Wednesday, July 13, 2011
2011 Detroit Tigers First Half Grades, Part Deux
Grading the pitchers, to me, is harder to do than the hitters. With hitters, you can take a look at their stats and easily (well, to sane people) identify who is doing well and who isn’t. With the pitchers, especially out of the bullpen, one bad outing can skew the numbers substantially. Thus, Your Party Host will be examining the numbers a little closer than normal.
Granted, for me, that probably means looking at them for ten seconds, rather than five. I am no longer informative, it seems. Deal.
After ze jump…
Justin Verlander, Starting Pitcher
12-4, 2.15, 151 IP, 0.87 WHIP, 31 BB, 147 K, 176 ERA +
Four complete games, two shutouts, a no-hitter, and a perfect 20 for 20 in outings of at least 6 innings pitched. Justin Verlander has been an “ace” in every sense of the word when it comes to baseball. The notoriously slow-starting JV was 2-3 with a 3.64 after April. And that was an improvement over what he normally does to start the year! Since then, he’s been lights out. His only loss since then was a 1-0 defeat to Dan Haren and the Angels. His only bad start all year was giving up 6 runs on 9 hits against Tampa on May 24th, yet he still got the win that day. The man is a machine, the best Tiger pitcher I’ve ever seen, and the early favorite to win the Cy Young award.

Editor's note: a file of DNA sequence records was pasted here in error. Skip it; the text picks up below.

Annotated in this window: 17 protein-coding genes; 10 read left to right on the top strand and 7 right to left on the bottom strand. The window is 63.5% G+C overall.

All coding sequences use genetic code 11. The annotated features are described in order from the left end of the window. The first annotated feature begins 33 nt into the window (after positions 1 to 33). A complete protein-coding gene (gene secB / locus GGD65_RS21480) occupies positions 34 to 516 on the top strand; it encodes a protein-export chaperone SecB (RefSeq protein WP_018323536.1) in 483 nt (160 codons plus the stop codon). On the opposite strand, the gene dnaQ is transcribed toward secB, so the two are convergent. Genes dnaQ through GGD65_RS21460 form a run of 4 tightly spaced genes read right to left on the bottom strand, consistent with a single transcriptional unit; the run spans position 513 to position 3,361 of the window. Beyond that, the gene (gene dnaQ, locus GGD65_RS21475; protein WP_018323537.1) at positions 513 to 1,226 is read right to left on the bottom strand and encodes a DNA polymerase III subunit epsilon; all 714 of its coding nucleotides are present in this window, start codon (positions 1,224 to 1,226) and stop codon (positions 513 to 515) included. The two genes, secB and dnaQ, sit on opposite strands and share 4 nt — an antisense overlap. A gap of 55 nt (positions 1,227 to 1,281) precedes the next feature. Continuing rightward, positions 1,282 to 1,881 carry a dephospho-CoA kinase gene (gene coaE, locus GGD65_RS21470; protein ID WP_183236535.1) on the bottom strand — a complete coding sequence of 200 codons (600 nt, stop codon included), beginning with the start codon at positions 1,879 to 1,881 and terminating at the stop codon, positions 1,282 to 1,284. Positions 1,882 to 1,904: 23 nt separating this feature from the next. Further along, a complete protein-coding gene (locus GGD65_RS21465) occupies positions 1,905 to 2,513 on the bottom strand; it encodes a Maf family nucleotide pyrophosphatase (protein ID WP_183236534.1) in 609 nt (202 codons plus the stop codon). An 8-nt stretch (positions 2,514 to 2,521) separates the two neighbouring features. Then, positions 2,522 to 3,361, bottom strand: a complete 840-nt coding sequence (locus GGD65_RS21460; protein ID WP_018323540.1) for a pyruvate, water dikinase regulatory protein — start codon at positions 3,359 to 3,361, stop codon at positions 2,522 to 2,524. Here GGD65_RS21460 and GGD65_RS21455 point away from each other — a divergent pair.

Max Scherzer, Starting Pitcher
10-4, 4.69, 111.1 IP, 1.44 WHIP, 38 BB, 96 K, 81 ERA+
Last year, after the All-Star break, Max was just as good as Verlander was. We all went into this year hoping for more of the same. And though he has 10 wins, Max hasn’t been very impressive overall on the mound. His location is off and his performances have suffered for it going at least 6 innings 12 out of 19 times and going just 2 innings twice. After a rough opening day, Max was pretty good taking a 2.98 ERA into his May 26th start at Boston. In that game and in four of eight others since, he’s allowed at least 5 runs to get to his present ERA of 4.69. Max needs to get his shit together if we’re going to have a chance at this thing.